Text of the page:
Saturday, April 29, 2017

Sufficient grace

In classic Arminian theology, God confers universal prevenient grace. Everyone has sufficient grace to believe the Gospel. This doesn't ensure belief, but it enables belief:

According to classical Arminianism it is an operation of the Holy Spirit that frees the sinner’s will from bondage to sin and convicts, calls, illumines and enables the sinner to respond to the gospel call with repentance and faith (conversion).

So why do Arminians pray for the lost? If everyone already has sufficient grace to believe the Gospel, what is the Arminian asking God to do? Is he asking God to do something extra for that lost soul, over and above prevenient grace? But if God grants the request, isn't this unfair to all the other lost souls who never had that added advantage? 

This is even more paradoxical in the case of outright Pelagians like Leighton Flowers. 


  1. This is good and shows even more problems with prevenient grace. As I argued in print, if you go the prevenient grace route, then you gotta allow for all sorts of changes consistent with libertarianism. And that will make you look like a pelagian in that although people are totally depraved without grace, with grace you are just like Adam was before the Fall. And so no one is actually all that depraved.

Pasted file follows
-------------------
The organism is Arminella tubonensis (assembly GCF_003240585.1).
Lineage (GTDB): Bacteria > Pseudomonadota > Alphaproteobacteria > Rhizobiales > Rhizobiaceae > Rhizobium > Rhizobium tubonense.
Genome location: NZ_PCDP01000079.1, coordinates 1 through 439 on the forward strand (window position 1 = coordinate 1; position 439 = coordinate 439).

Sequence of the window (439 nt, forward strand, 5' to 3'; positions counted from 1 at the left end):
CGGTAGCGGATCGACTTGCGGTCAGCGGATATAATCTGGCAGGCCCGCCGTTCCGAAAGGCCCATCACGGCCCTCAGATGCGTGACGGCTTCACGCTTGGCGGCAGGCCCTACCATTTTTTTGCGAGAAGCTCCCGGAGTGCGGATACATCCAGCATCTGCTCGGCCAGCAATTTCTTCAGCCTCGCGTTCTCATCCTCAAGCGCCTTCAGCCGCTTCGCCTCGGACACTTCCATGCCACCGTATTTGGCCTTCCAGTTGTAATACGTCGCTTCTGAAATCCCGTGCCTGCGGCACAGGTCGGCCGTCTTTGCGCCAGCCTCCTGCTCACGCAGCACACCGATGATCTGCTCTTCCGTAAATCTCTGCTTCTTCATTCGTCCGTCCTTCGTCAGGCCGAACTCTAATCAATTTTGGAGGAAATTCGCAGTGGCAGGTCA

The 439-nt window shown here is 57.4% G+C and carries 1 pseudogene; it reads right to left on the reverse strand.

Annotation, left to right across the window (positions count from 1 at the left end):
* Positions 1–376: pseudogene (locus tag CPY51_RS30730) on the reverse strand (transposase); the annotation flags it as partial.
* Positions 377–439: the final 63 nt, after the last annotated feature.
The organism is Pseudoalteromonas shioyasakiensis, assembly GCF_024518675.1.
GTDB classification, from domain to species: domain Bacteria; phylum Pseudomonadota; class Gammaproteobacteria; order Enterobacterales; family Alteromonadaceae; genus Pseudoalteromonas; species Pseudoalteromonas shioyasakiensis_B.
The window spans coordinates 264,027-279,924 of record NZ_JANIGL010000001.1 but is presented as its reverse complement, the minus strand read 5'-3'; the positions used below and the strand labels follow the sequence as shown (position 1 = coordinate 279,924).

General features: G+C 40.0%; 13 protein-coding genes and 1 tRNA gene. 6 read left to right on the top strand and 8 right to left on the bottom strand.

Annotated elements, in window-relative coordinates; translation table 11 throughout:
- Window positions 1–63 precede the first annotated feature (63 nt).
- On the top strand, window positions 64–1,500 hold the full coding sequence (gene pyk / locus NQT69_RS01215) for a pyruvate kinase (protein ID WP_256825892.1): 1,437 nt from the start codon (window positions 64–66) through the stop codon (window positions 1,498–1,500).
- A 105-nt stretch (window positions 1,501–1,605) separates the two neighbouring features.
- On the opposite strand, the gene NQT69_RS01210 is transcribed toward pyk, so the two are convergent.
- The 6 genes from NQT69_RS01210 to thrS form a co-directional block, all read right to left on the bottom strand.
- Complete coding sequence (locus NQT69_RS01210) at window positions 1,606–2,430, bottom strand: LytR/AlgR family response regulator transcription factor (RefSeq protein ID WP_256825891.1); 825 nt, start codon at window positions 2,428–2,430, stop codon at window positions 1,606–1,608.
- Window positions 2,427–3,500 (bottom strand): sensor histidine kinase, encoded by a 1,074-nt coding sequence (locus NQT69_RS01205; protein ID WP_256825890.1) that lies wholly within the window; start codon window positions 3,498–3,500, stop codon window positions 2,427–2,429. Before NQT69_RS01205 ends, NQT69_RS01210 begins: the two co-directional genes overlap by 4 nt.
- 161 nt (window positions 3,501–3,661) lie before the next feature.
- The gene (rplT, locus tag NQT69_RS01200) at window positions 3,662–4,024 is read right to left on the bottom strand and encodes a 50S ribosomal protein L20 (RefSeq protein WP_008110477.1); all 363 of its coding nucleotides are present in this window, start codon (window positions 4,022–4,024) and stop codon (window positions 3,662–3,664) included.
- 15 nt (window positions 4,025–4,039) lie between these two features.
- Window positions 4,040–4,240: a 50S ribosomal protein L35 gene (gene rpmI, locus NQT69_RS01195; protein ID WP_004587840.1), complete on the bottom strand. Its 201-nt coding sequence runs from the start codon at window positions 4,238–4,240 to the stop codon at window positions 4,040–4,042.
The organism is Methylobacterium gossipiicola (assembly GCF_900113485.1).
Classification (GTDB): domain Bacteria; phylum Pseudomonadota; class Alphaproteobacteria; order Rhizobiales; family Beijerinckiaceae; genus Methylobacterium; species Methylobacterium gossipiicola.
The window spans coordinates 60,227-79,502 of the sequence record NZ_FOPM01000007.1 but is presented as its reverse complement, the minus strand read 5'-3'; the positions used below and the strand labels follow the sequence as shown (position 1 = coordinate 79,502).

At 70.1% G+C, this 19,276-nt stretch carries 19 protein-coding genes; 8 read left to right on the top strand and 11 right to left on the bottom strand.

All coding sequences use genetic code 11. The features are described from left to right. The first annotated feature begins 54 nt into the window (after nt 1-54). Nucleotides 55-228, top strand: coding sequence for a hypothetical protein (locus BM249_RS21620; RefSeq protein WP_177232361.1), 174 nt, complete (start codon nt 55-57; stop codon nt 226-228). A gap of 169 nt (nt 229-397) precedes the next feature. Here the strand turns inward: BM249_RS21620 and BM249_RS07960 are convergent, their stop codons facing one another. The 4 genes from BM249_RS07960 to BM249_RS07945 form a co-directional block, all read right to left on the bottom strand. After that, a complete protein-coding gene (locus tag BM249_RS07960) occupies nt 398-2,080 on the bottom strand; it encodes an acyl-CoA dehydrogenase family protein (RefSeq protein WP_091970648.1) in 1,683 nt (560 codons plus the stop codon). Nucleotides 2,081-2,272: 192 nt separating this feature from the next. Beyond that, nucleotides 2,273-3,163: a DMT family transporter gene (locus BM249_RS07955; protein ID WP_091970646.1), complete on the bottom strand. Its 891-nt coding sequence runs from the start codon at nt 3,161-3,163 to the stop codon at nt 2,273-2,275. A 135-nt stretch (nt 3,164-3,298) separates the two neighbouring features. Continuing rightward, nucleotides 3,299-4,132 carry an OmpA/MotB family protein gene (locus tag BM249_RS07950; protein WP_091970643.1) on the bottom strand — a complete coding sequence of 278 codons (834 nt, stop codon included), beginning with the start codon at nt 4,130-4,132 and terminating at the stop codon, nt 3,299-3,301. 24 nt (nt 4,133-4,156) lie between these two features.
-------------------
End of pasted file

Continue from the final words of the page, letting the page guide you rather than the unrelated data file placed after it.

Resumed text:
2. Steve, wouldn't middle knowledge solve the dilemma? In addition to God giving sufficient grace to all, he would know how each person would respond to that grace under various scenarios. God would just need to actualize those worlds. Don't you think that prayers for the lost would play a significant role in that case?

    1. Prayer for the lost would only play a significant role if that's additional to universal prevenient grace. But in that event, God does more to save some people that others, which cuts against the grain of freewill theism regarding divine equity.